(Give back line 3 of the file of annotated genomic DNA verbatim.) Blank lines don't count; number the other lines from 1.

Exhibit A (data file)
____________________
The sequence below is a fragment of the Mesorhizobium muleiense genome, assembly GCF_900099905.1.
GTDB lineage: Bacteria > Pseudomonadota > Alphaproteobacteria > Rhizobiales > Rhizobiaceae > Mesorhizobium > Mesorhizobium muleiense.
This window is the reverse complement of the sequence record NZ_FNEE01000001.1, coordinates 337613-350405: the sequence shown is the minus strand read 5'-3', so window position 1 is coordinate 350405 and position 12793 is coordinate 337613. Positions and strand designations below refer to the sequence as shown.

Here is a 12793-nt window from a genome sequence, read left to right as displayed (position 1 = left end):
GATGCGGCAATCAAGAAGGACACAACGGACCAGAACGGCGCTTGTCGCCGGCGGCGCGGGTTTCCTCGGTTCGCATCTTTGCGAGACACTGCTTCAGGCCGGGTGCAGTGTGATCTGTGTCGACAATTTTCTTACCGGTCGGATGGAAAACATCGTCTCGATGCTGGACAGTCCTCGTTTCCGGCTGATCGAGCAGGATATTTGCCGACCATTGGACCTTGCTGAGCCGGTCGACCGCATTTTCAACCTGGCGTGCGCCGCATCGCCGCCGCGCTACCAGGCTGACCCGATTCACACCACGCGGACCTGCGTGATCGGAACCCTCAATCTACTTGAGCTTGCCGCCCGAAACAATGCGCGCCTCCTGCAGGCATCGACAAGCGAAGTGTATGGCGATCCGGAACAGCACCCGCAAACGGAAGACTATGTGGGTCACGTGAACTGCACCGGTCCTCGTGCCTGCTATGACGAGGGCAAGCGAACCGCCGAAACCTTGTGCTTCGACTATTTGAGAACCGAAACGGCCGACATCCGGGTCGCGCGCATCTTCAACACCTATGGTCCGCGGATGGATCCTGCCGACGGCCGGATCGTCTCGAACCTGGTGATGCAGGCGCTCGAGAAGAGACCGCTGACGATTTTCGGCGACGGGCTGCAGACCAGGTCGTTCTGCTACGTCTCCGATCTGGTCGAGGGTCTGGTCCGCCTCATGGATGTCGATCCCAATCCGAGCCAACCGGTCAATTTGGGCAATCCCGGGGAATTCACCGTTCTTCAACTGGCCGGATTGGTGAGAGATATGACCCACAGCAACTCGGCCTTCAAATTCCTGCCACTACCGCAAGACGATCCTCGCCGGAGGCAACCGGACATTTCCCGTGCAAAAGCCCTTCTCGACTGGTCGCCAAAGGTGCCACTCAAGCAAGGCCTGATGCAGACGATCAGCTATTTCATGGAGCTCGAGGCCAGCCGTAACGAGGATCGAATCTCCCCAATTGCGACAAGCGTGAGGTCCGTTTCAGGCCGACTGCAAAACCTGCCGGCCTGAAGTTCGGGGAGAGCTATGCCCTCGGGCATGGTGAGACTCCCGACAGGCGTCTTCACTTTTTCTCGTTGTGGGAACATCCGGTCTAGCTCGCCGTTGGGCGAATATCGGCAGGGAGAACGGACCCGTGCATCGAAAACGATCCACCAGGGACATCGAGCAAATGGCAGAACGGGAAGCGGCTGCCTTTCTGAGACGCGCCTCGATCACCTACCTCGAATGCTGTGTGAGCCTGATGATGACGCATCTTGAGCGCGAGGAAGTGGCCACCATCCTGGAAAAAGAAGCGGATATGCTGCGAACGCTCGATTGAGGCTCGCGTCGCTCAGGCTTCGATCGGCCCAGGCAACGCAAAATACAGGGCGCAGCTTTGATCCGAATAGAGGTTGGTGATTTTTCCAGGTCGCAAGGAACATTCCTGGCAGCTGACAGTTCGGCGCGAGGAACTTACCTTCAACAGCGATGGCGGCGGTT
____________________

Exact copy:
This window is the reverse complement of the sequence record NZ_FNEE01000001.1, coordinates 337613-350405: the sequence shown is the minus strand read 5'-3', so window position 1 is coordinate 350405 and position 12793 is coordinate 337613. Positions and strand designations below refer to the sequence as shown.